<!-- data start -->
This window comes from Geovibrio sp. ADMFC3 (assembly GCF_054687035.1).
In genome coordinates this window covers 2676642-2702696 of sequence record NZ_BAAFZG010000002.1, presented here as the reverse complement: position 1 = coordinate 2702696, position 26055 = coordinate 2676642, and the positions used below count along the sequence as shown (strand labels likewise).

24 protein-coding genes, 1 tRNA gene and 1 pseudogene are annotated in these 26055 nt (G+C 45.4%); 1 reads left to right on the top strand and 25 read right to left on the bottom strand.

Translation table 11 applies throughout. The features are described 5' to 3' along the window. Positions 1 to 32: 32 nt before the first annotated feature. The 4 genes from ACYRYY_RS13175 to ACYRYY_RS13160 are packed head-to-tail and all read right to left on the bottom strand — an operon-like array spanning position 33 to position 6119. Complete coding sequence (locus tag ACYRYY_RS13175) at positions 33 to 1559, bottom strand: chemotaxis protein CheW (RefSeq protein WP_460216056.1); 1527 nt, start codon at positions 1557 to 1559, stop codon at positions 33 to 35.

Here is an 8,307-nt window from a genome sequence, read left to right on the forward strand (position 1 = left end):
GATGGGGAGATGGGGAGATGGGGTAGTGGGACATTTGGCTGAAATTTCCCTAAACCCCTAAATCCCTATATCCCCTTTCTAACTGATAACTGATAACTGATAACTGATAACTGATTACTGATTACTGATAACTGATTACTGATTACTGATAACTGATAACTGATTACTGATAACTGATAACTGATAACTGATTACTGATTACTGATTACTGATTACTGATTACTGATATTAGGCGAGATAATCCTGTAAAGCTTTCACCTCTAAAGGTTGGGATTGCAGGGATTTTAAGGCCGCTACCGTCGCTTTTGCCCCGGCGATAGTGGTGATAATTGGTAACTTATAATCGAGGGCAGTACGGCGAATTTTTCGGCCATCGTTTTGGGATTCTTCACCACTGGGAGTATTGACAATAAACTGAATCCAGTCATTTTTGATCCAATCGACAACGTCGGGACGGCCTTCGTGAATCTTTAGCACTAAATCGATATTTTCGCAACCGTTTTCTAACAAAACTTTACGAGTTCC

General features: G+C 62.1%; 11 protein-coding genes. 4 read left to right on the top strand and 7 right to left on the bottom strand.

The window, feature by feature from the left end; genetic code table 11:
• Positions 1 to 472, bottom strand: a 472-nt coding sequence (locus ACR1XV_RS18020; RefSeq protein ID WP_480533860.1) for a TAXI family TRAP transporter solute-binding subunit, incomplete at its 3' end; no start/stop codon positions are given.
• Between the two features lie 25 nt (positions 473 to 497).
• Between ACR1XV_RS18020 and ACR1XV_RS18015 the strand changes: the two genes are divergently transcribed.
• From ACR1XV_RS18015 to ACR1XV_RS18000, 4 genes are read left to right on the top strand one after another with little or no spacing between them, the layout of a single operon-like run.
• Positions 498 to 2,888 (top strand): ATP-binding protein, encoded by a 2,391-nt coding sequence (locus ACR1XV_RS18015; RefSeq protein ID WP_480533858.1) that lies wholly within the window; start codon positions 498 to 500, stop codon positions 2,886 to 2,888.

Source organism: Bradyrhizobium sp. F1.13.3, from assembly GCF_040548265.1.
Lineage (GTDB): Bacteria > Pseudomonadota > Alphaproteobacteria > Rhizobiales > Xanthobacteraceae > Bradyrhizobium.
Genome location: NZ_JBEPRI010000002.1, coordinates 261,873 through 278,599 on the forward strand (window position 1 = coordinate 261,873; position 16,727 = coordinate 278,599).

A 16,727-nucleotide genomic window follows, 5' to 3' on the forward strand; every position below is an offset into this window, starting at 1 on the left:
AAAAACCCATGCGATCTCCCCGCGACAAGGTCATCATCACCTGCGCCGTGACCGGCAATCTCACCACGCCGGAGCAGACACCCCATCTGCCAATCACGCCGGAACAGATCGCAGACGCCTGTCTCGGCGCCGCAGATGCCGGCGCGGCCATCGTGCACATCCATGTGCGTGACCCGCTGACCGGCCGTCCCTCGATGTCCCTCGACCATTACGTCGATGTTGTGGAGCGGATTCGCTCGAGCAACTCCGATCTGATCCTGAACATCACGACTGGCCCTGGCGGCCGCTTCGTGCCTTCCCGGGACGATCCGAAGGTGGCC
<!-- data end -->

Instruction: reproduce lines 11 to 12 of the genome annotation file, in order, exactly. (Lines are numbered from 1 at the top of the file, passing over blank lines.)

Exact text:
• Between ACR1XV_RS18020 and ACR1XV_RS18015 the strand changes: the two genes are divergently transcribed.
• From ACR1XV_RS18015 to ACR1XV_RS18000, 4 genes are read left to right on the top strand one after another with little or no spacing between them, the layout of a single operon-like run.